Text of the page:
Two med students on a road trip are falsely accused of murder by a corrupt local Sheriff, setting off a wild chase and a deadly comedy of errors. As they struggle to survive, every move the students make sends them deeper into trouble.
While Popeye Doyle is investigating what appears to be a very simple drug overdose, he becomes involved in international intrigue. The Mosad and various other foreign diplomatic figures ... See full summary »
Alex Andero feels stuck washing dishes in his family's trattoria in New York City. He wants to write screenplays, and he has a great idea. Trouble is, he's not much with a typewriter; so, when his cousin calls and says a producer likes the idea and wants a script, Alex swallows his homophobia and asks for help from Elliot Springer, a talented writer who's an insecure, gay, Jewish nebbish. Elliot doesn't want the job, but Alex sets him up with Joey, a good-looking actor who works in the cafe. Elliot and Joey are soon getting it on, the script is slowly emerging, and Alex is discovering the beauty of Gwen, a woman in his writing class. Then, ego and greed threaten the partnership.Written by
When Alex confronts Eliot at the restaurant, he takes his spoon away so he cannot finish his ice cream drink. After a few seconds Eliot jumps up to reveal that the half-full glass has suddenly become empty. See more »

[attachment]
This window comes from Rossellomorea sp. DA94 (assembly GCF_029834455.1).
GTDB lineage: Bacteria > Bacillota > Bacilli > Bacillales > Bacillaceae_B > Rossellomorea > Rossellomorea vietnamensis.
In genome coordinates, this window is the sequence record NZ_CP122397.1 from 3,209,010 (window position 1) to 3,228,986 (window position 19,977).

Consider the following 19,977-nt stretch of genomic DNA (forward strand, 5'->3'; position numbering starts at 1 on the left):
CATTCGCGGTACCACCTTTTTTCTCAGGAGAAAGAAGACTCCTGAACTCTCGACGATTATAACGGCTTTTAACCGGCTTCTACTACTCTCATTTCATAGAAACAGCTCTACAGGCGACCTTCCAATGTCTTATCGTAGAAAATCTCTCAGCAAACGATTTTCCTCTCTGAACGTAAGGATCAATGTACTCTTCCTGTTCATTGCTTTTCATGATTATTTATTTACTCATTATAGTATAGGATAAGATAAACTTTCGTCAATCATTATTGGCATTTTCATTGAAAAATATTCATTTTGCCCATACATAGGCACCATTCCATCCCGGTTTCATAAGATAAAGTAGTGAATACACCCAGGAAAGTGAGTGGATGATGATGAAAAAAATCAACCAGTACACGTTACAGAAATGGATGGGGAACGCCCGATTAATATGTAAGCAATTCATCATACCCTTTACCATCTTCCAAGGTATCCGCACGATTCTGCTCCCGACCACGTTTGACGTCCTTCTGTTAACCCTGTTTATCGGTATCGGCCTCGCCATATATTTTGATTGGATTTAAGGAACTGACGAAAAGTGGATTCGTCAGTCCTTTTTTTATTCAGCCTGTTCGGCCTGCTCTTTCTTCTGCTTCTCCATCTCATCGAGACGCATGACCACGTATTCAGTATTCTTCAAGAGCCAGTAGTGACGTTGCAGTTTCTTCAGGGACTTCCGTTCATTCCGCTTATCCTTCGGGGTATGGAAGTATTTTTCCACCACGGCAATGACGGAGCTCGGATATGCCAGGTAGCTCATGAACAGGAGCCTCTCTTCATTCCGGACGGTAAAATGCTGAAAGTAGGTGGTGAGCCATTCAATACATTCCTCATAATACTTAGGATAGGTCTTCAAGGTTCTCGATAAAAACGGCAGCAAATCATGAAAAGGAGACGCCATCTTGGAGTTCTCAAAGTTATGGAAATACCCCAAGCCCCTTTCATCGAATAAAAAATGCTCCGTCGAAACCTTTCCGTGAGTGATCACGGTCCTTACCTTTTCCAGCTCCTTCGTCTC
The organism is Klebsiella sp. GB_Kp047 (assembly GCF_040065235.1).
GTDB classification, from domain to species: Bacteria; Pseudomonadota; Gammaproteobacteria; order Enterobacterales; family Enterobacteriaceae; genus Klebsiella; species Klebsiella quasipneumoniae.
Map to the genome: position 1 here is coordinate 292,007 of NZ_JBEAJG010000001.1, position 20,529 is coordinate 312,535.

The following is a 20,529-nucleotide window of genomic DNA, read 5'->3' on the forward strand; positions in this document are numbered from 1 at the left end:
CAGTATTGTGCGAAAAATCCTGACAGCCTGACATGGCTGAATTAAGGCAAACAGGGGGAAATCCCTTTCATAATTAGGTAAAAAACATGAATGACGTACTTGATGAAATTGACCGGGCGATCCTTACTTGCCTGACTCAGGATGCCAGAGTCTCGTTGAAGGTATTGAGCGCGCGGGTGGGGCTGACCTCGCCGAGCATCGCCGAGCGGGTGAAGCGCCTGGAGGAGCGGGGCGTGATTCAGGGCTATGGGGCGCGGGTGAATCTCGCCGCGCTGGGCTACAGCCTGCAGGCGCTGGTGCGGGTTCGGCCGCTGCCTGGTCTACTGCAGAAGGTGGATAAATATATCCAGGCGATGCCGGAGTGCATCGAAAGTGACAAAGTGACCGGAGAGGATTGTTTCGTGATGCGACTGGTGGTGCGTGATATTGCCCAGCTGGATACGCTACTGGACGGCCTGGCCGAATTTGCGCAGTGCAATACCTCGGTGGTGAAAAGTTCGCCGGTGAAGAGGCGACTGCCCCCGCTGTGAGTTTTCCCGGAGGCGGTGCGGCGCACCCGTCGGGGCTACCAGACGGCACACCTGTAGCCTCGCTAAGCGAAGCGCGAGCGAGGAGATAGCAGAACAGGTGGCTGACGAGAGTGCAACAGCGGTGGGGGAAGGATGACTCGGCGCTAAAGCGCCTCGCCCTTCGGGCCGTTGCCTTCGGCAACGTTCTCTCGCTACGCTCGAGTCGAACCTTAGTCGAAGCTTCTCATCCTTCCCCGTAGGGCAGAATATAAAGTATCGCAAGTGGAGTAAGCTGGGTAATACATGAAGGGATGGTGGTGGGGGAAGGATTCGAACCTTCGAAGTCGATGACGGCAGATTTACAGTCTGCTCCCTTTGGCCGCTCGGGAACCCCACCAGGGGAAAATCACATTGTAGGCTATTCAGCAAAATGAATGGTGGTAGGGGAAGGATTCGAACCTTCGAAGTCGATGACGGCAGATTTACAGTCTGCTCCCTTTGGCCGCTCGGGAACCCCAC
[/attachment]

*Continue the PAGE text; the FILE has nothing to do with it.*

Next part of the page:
I'm not doing this for Ray Tilman. I've had too many friends trying to please idiots like Ray Tilman. Even the one's who buy big houses. They still end up living in little tiny closets.
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Recorded at Audio Paint, NYC If it can be imagined, it can be recorded www.audiopaint.com See more »
This smart, warm & funny independent offers much needed relief from big studio stupidity
I went to see "Hit and Runway" on the same day I went to see "The Mummy Returns." After enjoying the former, I couldn't even sit through twenty five minutes of the over-produced and under-written "Mummy" sequel. "Hit and Runway" is a true gem--not perfect by any means--but so much more bright and engaging than most of what Hollywood has to offer. It is a "story within a story/odd couple" film. Though not entirely original, it does everything it sets out to do well and with great humor. Anyone who wears glasses, is Jewish, Italian, gay, writing a screenplay, looking for love, interested in how Hollywood works, and/or simply appreciates intelligent, off-beat comedy should enjoy this film. It has the sensibility of "Ben Stiller meets Woody Allen." If any of this sounds good to you, see it.
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